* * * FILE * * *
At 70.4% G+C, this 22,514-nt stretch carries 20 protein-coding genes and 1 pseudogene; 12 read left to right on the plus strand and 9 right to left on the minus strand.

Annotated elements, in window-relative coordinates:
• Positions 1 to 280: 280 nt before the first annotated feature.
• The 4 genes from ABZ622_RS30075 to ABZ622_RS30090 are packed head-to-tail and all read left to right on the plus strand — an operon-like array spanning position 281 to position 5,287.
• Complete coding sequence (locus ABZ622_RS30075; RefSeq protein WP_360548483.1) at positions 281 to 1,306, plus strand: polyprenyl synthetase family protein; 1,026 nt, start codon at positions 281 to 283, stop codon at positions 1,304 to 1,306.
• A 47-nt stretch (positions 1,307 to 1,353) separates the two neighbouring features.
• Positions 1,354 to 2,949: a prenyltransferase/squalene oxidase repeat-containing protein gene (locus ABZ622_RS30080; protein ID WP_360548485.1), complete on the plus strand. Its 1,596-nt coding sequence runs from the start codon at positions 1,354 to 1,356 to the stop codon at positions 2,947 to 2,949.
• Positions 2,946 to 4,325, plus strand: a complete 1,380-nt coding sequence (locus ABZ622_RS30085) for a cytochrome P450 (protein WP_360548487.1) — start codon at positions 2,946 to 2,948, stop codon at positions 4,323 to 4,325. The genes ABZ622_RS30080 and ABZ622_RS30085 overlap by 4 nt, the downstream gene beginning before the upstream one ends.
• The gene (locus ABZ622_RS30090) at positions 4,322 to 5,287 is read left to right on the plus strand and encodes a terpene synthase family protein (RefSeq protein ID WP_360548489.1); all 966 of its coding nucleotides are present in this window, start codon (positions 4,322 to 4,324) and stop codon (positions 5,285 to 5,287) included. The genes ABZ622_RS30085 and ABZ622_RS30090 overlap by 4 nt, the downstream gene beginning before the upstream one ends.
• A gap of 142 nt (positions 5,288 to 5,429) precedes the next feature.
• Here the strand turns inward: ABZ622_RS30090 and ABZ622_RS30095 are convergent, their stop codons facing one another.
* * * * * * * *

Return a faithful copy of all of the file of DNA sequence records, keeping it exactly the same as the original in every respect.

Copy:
At 70.4% G+C, this 22,514-nt stretch carries 20 protein-coding genes and 1 pseudogene; 12 read left to right on the plus strand and 9 right to left on the minus strand.

Annotated elements, in window-relative coordinates:
• Positions 1 to 280: 280 nt before the first annotated feature.
• The 4 genes from ABZ622_RS30075 to ABZ622_RS30090 are packed head-to-tail and all read left to right on the plus strand — an operon-like array spanning position 281 to position 5,287.
• Complete coding sequence (locus ABZ622_RS30075; RefSeq protein WP_360548483.1) at positions 281 to 1,306, plus strand: polyprenyl synthetase family protein; 1,026 nt, start codon at positions 281 to 283, stop codon at positions 1,304 to 1,306.
• A 47-nt stretch (positions 1,307 to 1,353) separates the two neighbouring features.
• Positions 1,354 to 2,949: a prenyltransferase/squalene oxidase repeat-containing protein gene (locus ABZ622_RS30080; protein ID WP_360548485.1), complete on the plus strand. Its 1,596-nt coding sequence runs from the start codon at positions 1,354 to 1,356 to the stop codon at positions 2,947 to 2,949.
• Positions 2,946 to 4,325, plus strand: a complete 1,380-nt coding sequence (locus ABZ622_RS30085) for a cytochrome P450 (protein WP_360548487.1) — start codon at positions 2,946 to 2,948, stop codon at positions 4,323 to 4,325. The genes ABZ622_RS30080 and ABZ622_RS30085 overlap by 4 nt, the downstream gene beginning before the upstream one ends.
• The gene (locus ABZ622_RS30090) at positions 4,322 to 5,287 is read left to right on the plus strand and encodes a terpene synthase family protein (RefSeq protein ID WP_360548489.1); all 966 of its coding nucleotides are present in this window, start codon (positions 4,322 to 4,324) and stop codon (positions 5,285 to 5,287) included. The genes ABZ622_RS30085 and ABZ622_RS30090 overlap by 4 nt, the downstream gene beginning before the upstream one ends.
• A gap of 142 nt (positions 5,288 to 5,429) precedes the next feature.
• Here the strand turns inward: ABZ622_RS30090 and ABZ622_RS30095 are convergent, their stop codons facing one another.